Road Bike, Cycling Forums banner

1 - 7 of 7 Posts

·
Registered
Joined
·
103 Posts
Discussion Starter · #1 ·
I noticed a number of threads about this when I searched, but I was hoping for specific advice.

I'm really looking at the Cycleops Fluid2, Kurt Kinetic Road Machine, and 1Up USA (the last of which I only heard about 2 minutes ago reading a different thread). I've already decided on a trainer vs rollers. My main concern is a quiet ride that still has a good feel and provides enough resistance (I don't need massive resistance for sprints or anything like that, but I'd like to pick up the pace a bit at times).

The 1Up USA appears to be the cheapest, followed by the Cycleops and KK. What is everyone's experience with these trainers? How quiet are these bad boys? Quiet enough to ride in my apartment without having to turn up the tv and without waking up my girlfriend in the other room? Any other recommendations? Thanks.
 

·
Don't Tread on Me
Joined
·
993 Posts
I can only speak for the KK Road Machine as it's the one I own.

I've only been riding since last August, and bought one last fall. I can honestly say that the KK exceeded all my expectations from the things I've read here, and have no problem recommending it to anyone.

Smooth, quiet, constant and excellent fit & finish.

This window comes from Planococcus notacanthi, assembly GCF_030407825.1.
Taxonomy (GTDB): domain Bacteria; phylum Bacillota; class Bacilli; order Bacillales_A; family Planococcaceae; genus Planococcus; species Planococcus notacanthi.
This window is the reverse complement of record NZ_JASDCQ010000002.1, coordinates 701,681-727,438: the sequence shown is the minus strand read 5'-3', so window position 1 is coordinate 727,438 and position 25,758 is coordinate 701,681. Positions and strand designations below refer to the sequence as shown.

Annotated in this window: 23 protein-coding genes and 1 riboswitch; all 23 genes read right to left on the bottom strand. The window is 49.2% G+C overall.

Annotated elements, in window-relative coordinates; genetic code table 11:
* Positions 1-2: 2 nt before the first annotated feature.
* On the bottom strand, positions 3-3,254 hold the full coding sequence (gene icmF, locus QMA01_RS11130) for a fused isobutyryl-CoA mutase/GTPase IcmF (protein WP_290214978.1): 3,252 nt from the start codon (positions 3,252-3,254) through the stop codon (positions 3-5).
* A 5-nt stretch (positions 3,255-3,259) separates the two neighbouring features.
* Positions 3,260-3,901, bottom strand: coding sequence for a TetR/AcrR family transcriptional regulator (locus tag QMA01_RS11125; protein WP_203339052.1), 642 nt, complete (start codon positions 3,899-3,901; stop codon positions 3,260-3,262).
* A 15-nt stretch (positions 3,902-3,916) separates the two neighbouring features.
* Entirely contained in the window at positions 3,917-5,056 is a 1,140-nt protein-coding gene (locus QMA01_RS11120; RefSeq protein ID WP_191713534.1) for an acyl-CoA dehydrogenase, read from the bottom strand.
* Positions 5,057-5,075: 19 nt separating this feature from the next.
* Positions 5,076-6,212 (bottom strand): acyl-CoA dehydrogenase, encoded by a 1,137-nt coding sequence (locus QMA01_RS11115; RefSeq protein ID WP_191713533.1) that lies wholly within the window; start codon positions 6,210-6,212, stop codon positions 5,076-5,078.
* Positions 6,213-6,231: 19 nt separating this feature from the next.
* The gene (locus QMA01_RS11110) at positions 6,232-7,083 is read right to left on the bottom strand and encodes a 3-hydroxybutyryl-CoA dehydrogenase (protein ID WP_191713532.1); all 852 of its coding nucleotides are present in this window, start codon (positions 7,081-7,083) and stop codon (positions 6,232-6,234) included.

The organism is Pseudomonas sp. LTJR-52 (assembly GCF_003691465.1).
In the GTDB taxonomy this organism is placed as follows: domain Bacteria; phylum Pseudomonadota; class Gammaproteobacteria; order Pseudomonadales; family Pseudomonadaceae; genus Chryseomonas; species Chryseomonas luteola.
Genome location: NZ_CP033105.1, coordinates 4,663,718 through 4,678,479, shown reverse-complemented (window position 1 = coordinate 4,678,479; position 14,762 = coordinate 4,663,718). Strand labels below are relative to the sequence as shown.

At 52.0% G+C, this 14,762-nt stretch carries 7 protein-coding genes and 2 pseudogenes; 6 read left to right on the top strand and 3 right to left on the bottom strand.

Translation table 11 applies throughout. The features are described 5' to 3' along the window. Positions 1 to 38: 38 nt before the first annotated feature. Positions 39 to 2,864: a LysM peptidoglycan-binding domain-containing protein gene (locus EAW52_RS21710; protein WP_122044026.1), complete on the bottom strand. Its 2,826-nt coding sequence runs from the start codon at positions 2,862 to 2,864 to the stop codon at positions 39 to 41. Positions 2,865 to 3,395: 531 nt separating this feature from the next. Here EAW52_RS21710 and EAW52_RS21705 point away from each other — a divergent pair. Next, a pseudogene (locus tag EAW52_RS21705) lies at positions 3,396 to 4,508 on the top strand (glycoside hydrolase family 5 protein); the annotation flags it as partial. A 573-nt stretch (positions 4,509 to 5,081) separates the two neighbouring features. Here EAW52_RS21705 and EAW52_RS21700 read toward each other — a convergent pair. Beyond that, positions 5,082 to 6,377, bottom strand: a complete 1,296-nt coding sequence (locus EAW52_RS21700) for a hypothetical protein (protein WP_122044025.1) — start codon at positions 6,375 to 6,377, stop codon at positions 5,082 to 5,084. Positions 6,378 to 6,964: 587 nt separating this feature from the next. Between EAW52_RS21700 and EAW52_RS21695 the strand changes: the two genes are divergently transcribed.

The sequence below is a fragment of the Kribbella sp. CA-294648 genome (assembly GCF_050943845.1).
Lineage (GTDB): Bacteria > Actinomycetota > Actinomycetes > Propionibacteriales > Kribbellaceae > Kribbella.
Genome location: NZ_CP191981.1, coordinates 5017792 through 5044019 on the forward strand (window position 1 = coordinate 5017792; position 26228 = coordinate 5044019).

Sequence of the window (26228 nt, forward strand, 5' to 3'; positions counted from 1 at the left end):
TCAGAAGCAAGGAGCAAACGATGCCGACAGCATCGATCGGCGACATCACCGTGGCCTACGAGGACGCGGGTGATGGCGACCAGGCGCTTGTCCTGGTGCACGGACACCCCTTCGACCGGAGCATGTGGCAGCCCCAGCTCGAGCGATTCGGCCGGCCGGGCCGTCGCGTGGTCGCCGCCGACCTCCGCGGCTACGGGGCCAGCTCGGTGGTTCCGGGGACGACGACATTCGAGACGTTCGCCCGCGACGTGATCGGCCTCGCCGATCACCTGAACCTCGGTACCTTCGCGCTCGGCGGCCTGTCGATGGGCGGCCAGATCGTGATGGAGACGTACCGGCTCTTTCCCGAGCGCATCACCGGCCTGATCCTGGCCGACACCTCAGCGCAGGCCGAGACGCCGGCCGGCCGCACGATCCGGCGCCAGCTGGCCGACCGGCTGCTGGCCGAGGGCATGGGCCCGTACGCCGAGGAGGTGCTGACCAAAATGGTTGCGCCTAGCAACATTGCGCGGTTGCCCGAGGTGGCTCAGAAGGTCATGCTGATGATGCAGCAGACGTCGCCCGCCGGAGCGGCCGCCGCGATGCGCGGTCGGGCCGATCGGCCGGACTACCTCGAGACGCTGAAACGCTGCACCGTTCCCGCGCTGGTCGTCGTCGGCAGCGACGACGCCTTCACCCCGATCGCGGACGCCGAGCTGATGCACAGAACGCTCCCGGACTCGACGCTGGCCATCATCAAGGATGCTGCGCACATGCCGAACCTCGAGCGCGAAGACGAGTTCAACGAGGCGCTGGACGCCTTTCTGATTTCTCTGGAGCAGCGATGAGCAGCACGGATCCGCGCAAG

·
Registered
Joined
·
163 Posts
I've used a Cycleops fluid trainer for about the last 5 years and am satisfied. I've never used any of the others or rollers. I think they make a good, sturdy product and suspect that the noise would be about the same for the alternatives you cited.
 

·
Registered
Joined
·
4,430 Posts
I've owned a Kirk Kinetic. You won't even have to turn up the TV/radio while training. The Kirk is bulletproof, smooth, realistic, and quiet. It will last a lifetime. Worth every penny.

While noise won't be a problem, vibration will be. It will be no different, even if you chose rollers. It'll result in a low level rumbling that will certainly be heard be downstairs neighbors, if any, and the vibration will likely carry through the floor joists into the next room.

I tried all sorts of vibration damping solutions and had no luck. You could try placing the trainer in a corner near two adjacent walls. The floor should be stiffer there and the walls may help damp the vibration by compression of the floor joists. Otherwise, I'd suggest riding in the basement or garage if possible.
 

·
Registered
Joined
·
103 Posts
Discussion Starter · #5 ·
Thanks for the responses... my only question is if there are other trainers out there that are quieter than those I listed.
 
1 - 7 of 7 Posts
Top